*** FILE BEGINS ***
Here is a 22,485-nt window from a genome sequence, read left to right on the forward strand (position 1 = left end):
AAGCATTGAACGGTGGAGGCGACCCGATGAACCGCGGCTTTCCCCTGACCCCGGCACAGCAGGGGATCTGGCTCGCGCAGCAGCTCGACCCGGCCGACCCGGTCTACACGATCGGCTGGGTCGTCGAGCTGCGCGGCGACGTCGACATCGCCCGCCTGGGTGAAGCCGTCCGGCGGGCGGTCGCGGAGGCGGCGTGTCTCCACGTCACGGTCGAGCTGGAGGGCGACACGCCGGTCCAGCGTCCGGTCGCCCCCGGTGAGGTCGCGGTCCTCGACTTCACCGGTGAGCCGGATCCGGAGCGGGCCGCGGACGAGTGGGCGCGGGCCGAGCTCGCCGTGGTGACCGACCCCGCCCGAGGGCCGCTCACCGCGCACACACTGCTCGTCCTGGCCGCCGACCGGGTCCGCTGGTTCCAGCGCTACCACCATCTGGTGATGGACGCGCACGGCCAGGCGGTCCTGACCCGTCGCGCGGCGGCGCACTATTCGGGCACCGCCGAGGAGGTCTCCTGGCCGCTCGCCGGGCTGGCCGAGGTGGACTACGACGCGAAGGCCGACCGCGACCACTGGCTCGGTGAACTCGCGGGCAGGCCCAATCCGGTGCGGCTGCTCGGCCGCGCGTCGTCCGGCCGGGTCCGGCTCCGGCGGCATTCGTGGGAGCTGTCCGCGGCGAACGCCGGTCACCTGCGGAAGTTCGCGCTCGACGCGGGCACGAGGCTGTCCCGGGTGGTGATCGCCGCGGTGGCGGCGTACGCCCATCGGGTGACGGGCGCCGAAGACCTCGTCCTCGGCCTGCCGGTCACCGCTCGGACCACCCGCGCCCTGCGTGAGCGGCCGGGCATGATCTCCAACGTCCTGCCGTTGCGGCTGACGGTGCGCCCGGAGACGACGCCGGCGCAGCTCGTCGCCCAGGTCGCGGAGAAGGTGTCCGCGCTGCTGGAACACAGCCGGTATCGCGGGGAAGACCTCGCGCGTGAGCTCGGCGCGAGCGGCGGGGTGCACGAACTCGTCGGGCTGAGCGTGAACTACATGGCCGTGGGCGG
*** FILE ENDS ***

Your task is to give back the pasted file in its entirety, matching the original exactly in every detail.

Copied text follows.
Here is a 22,485-nt window from a genome sequence, read left to right on the forward strand (position 1 = left end):
AAGCATTGAACGGTGGAGGCGACCCGATGAACCGCGGCTTTCCCCTGACCCCGGCACAGCAGGGGATCTGGCTCGCGCAGCAGCTCGACCCGGCCGACCCGGTCTACACGATCGGCTGGGTCGTCGAGCTGCGCGGCGACGTCGACATCGCCCGCCTGGGTGAAGCCGTCCGGCGGGCGGTCGCGGAGGCGGCGTGTCTCCACGTCACGGTCGAGCTGGAGGGCGACACGCCGGTCCAGCGTCCGGTCGCCCCCGGTGAGGTCGCGGTCCTCGACTTCACCGGTGAGCCGGATCCGGAGCGGGCCGCGGACGAGTGGGCGCGGGCCGAGCTCGCCGTGGTGACCGACCCCGCCCGAGGGCCGCTCACCGCGCACACACTGCTCGTCCTGGCCGCCGACCGGGTCCGCTGGTTCCAGCGCTACCACCATCTGGTGATGGACGCGCACGGCCAGGCGGTCCTGACCCGTCGCGCGGCGGCGCACTATTCGGGCACCGCCGAGGAGGTCTCCTGGCCGCTCGCCGGGCTGGCCGAGGTGGACTACGACGCGAAGGCCGACCGCGACCACTGGCTCGGTGAACTCGCGGGCAGGCCCAATCCGGTGCGGCTGCTCGGCCGCGCGTCGTCCGGCCGGGTCCGGCTCCGGCGGCATTCGTGGGAGCTGTCCGCGGCGAACGCCGGTCACCTGCGGAAGTTCGCGCTCGACGCGGGCACGAGGCTGTCCCGGGTGGTGATCGCCGCGGTGGCGGCGTACGCCCATCGGGTGACGGGCGCCGAAGACCTCGTCCTCGGCCTGCCGGTCACCGCTCGGACCACCCGCGCCCTGCGTGAGCGGCCGGGCATGATCTCCAACGTCCTGCCGTTGCGGCTGACGGTGCGCCCGGAGACGACGCCGGCGCAGCTCGTCGCCCAGGTCGCGGAGAAGGTGTCCGCGCTGCTGGAACACAGCCGGTATCGCGGGGAAGACCTCGCGCGTGAGCTCGGCGCGAGCGGCGGGGTGCACGAACTCGTCGGGCTGAGCGTGAACTACATGGCCGTGGGCGG